Fluoride Action Network



Dental decay is one of the most common diseases of childhood. In the 1990s Scottish children had among the worst rates of dental decay in the UK and Europe. We aimed to assess the association between the roll-out of nursery toothbrushing within the national Childsmile programme and a reduction in dental decay in 5-year-old children and to assess cost savings.


The intervention was supervised toothbrushing in nurseries measured as the percentage of nurseries participating in all Scottish health boards. The endpoint was mean d3 mft (number of teeth decayed into the dentine, missing, or filled) in 99?071 children aged 5 years, covering 7–25% of the population, who participated in multiple cross-sectional dental epidemiology surveys in 1987–2009 (conducted every 2 years in every health board). Estimated costs of the nursery toothbrushing programme in 2011 were requested from all health boards. Unit costs of filled, extracted, and decayed teeth were calculated. The total costs associated with actual and anticipated dental treatments were estimated for 1999–2009. These costs were based on the unit costs and on data from the dental epidemiology surveys and then extrapolated to the population level. Savings were calculated for the subsequent years in comparison with the reference 2001 dental treatment costs.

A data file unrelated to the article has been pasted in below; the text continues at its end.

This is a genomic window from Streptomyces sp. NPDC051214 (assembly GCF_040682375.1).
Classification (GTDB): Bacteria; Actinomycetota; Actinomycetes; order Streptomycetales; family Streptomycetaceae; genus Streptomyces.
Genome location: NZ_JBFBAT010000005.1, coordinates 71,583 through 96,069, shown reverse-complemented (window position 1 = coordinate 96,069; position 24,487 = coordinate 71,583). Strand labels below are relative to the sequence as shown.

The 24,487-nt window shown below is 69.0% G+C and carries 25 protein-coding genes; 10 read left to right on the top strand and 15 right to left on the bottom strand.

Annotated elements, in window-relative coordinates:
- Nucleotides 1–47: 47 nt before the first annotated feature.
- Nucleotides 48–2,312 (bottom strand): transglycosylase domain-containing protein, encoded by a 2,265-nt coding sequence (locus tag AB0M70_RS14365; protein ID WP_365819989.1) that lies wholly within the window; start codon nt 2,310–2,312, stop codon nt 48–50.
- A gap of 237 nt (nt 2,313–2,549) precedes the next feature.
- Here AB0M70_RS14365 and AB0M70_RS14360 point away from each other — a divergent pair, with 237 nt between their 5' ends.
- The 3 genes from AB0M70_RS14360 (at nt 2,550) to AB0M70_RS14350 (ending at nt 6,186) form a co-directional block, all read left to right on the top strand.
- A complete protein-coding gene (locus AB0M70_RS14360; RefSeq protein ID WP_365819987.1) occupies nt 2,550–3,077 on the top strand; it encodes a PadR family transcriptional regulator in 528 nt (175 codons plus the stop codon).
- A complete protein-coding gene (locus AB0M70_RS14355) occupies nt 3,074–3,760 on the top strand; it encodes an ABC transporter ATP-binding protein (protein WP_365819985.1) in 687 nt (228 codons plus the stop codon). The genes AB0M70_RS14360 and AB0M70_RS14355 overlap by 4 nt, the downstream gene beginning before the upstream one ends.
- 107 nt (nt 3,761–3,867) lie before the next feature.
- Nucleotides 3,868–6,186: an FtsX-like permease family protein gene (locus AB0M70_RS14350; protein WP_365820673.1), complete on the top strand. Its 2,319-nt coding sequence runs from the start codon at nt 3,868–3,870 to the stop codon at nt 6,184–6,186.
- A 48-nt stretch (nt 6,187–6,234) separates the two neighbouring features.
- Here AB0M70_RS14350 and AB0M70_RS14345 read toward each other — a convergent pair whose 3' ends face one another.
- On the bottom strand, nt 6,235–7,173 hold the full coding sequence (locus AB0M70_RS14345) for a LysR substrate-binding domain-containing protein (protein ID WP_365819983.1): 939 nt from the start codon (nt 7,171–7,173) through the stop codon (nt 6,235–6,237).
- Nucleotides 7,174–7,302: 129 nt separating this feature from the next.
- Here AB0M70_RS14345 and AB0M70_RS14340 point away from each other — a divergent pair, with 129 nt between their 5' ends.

Mean d3mft in years ?2 to 0 (relative to that in toothbrushing start-up year 0) was 3·06, reducing to 2·07 in years 10 to 12 (mean difference ?0·99, 95% CI ?1·08 to ?0·90; p<0·0001). This improvement was greater for children in the most deprived areas (?1·71, ?1·93 to ?1·49; p<0·0001) than for children in the most affluent areas (?0·43, ?0·60 to ?0·25; p<0·0001). The uptake of toothbrushing correlated with the decline in d3mft (correlation ?0·64, p=0·011). The estimated cost of the nursery toothbrushing programme in Scotland was £1?762?621 per year. The estimated savings ranged from £1?217?255 in 2003 (13·9% of costs in 2001) to £4?731?097 in 2009 (54·0%).


An improvement and reduction in inequalities in the dental health of 5-year-old children was detected and was associated with the uptake of nursery toothbrushing. The costs associated with the actual and anticipated dental treatments for 5-year-old children decreased over time. In the eighth year of the toothbrushing programme the savings were more than two and a half times the costs of the programme implementation.


Childsmile is funded by the Scottish Government. Dental epidemiology surveys data collections were funded by the National Health Service.

*Abstract online at https://www.sciencedirect.com/science/article/pii/S0140673614621449